The Hon. NATALIE WARD: There are a lot of competing interests and budget processes to make choices. I wasn't part of the ERC decision; I can't comment on it. What I can say is I am an advocate for the sector. In doing so, the women's economic review, headed by Sam Mostyn, heard that women were catching taxis 500 metres down the road from the train station because they didn't feel safe walking through a park. Whatever we can do to support women in their communities to not have to catch a taxi home because of a dark park at night is an excellent initiative. I don't think it's about comparing one to the other.
The CHAIR: I'm glad you raised that because that group of people that was put together for the purpose of working out how to—I don't know, they came up with streetlights and whatever else they came out with. Why do you think that group of people was put together instead of the Treasurer listening directly to experts in the sector who have been calling out consistently for funding for particular things for the past 20, 30 and 40 years? Why did we not listen to them and instead put together a hand-picked group of people who then came out with Streetlights?
The Hon. NATALIE WARD: This is a budget that is focused on women. It is absolutely focused on listening to women and ensuring that we prioritise programs. I am sorry, but I think that supporting lighting for women is an important component. Please tell me that you're not saying that's not important.
The CHAIR: Supporting lighting for human beings.
The Hon. NATALIE WARD: Yes, for safer places—
The CHAIR: So it's an infrastructure component. When we build a new road, we build new lights. The idea that then we've made it unsafe—
The Hon. NATALIE WARD: Because we know sexual assaults can occur in those circumstances, and we want to prevent them.
The CHAIR: So because we've made a road unsafe by not putting the lights in the first place and because women are disproportionately less safe than men—
The Hon. NATALIE WARD: Ms Boyd, that's a philosophical policy discussion.
The CHAIR: —we therefore, when we fix that infrastructure problem, decide that it's for women.
The Hon. NATALIE WARD: I think we can walk and chew gum. I think it's important that we find ways to provide safer cities, safer workplaces, safer opportunities for women to come forward—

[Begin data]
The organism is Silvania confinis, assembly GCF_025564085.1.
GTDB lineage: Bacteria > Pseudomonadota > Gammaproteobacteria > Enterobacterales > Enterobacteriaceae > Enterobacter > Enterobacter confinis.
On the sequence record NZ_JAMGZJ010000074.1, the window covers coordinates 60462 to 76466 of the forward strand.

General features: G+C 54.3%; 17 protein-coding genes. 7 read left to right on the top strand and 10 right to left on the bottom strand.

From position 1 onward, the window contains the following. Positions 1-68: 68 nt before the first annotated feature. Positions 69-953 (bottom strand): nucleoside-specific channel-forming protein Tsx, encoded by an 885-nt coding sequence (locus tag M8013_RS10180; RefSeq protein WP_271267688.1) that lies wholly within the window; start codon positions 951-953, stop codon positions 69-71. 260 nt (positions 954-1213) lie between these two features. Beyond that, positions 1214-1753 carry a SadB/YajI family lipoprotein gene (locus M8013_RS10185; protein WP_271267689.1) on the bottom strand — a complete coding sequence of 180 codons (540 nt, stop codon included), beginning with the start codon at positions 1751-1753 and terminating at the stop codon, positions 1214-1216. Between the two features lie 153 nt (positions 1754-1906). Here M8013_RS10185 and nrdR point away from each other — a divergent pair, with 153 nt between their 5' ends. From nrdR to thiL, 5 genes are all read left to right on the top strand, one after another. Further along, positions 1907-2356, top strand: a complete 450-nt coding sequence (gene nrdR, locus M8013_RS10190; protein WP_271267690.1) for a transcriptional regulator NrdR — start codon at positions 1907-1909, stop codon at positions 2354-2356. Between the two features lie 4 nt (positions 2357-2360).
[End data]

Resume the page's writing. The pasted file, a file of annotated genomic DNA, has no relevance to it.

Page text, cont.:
The CHAIR: But you're not walking and chewing gum because you are funding those things and failing to fund the really vital things that the—
The Hon. NATALIE WARD: Women walking home at night, and we heard that they are catching taxis, Ms Boyd. I don't think it's fair to characterise that as less important or more important. I think it's important that, as a government, we listen to communities.
The CHAIR: No, I'm just not characterising this is something for women.
The Hon. NATALIE WARD: That's exactly what was done through their economic participation work.
The CHAIR: Okay. So we're not going to fund, presumably, then, the Illawarra Women's Trauma Recovery Centre. Is that what you're saying—that's not going to happen because we're waiting for the Federal funding?
The Hon. NATALIE WARD: Ms Boyd, that's not my evidence to the Committee. My evidence is the work that has been done so far, the advocacy that has been done by Minister Hazzard and I to speak to our Federal counterparts—I will always be an advocate in the next budget process for more funding. I have met with the Illawarra women's trauma centre. I am keen to understand how we can assist them. I'm always there to try and be a strong advocate, with a number of competing interests in the budget process. That's my job. That's what I'm clear about.
The CHAIR: What message do you think it sends to women when we put the portfolio of prevention of domestic violence and sexual assault in with Metropolitan Roads to the same Minister?
The Hon. NATALIE WARD: That you have a capable Minister that is doing her darndest to try and make people of New South Wales—improve the lives of people in New South Wales, and we have record funding to back in both portfolios.
The CHAIR: Would you have preferred to have just had one of those portfolios?
The Hon. NATALIE WARD: That's not a matter for me. I don't make those decisions.
You can read the full transcript here.